Saturday, October 29, 2011

Stent or Stint?

Roberta asked about apparent confusion between stent and stint. From my observation, the confusion is rather widespread.

The Old English form of stint meant to blunt or dull. Its forefathers were Scandinavian and Germanic words that meant blunt, short, stumpy, and scanty. The modern word ranges all over the landscape, but most of the meanings convey the idea of shortening, ceasing, limiting, or stopping altogether.

There are 9 different stents, totally unconnected, but the one most people think of is the medical device, a tube placed in a vessel to promote fluid flow and reduce constriction. There is some controversy over the origin of the word, but there is evidence that it was originally a dental impression compound invented by a 19th century British dentist named Charles T. Stent.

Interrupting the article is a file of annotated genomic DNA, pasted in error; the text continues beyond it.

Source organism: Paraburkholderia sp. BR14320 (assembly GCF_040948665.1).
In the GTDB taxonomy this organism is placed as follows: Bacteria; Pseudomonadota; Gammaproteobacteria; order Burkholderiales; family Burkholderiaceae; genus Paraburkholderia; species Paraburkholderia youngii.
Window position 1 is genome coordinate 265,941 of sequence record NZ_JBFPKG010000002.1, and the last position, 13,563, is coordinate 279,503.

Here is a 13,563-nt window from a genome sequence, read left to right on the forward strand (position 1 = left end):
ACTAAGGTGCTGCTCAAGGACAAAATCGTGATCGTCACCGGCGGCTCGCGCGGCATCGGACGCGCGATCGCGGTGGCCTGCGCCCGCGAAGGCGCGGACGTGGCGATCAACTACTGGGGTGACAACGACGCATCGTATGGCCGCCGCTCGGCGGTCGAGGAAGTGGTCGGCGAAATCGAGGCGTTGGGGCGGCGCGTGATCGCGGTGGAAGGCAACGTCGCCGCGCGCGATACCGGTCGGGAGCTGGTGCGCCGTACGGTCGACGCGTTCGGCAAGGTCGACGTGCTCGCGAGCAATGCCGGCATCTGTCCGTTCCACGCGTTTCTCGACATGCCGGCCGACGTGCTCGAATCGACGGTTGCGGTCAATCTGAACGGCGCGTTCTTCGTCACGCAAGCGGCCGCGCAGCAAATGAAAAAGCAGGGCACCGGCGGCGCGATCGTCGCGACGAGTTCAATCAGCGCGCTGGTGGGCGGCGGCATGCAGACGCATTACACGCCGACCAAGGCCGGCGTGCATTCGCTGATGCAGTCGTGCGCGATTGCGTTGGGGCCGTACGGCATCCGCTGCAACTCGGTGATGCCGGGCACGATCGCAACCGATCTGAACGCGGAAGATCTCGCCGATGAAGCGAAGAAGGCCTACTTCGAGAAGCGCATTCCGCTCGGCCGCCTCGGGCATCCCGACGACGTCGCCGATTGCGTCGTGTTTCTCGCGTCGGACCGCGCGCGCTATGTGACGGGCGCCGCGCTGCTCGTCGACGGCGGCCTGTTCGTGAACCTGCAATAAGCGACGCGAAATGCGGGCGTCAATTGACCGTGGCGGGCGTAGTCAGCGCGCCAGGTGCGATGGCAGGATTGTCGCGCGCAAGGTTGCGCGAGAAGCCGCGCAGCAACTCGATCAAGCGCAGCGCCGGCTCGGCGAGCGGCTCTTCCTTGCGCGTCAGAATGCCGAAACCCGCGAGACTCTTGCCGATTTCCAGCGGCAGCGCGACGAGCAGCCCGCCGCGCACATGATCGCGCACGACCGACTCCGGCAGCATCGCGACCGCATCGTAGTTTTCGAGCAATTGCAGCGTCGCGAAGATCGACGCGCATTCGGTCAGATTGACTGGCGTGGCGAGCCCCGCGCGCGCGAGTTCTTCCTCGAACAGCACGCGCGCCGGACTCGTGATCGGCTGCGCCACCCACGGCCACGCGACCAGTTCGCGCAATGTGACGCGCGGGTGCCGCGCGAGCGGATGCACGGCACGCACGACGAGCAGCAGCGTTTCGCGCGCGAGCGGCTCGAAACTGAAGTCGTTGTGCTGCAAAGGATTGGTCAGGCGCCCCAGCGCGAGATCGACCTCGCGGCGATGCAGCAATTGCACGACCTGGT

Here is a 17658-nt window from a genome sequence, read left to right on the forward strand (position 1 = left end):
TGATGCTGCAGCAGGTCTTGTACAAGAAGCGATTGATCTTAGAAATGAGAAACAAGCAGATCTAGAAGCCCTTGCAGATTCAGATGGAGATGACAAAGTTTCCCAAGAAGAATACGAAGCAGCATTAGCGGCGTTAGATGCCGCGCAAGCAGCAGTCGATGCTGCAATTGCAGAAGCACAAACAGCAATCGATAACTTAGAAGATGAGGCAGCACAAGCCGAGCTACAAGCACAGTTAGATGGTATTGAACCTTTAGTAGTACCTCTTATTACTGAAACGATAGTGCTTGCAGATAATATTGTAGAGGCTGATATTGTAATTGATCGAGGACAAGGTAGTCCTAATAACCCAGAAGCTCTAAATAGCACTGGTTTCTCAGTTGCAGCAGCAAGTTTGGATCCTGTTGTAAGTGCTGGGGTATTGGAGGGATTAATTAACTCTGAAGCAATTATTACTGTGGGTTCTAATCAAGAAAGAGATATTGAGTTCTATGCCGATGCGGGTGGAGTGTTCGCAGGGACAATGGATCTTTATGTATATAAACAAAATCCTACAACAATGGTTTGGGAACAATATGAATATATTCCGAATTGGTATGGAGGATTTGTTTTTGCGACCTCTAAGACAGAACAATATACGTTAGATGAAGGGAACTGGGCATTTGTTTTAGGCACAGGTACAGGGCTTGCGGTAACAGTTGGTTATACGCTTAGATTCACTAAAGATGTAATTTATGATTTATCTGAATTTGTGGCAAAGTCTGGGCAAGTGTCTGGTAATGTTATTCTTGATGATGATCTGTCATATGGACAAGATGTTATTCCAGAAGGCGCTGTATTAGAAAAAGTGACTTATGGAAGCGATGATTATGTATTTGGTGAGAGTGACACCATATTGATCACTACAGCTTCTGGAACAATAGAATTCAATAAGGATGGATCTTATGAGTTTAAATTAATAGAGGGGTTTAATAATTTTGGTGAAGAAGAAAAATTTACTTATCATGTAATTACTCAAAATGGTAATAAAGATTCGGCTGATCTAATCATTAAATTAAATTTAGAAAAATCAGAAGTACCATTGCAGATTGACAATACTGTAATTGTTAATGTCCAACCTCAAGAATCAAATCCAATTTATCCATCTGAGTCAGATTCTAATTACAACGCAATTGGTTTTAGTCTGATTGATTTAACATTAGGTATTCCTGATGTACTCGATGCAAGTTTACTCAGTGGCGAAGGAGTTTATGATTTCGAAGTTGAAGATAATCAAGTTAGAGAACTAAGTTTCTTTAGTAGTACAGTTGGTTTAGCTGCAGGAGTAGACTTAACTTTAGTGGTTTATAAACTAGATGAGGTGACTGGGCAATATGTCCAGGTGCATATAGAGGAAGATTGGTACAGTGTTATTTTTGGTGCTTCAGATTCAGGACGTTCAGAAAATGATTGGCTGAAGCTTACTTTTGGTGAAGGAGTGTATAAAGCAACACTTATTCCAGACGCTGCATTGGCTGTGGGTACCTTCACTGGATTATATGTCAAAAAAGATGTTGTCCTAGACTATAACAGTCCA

We might use both in the same sentence by writing something such as, “Don’t stint on the stents during my angioplasty.” I think that the distinction is worth maintaining, but I acknowledge that Webster's 3rd New International Dictionary of the English Language (1961) had this entry: “Stent, also stint.”

SIDEBAR: National Heart Lung and Blood Institute: stent

Available from McFarland & Co.: Word Parts Dictionary, 2nd edition

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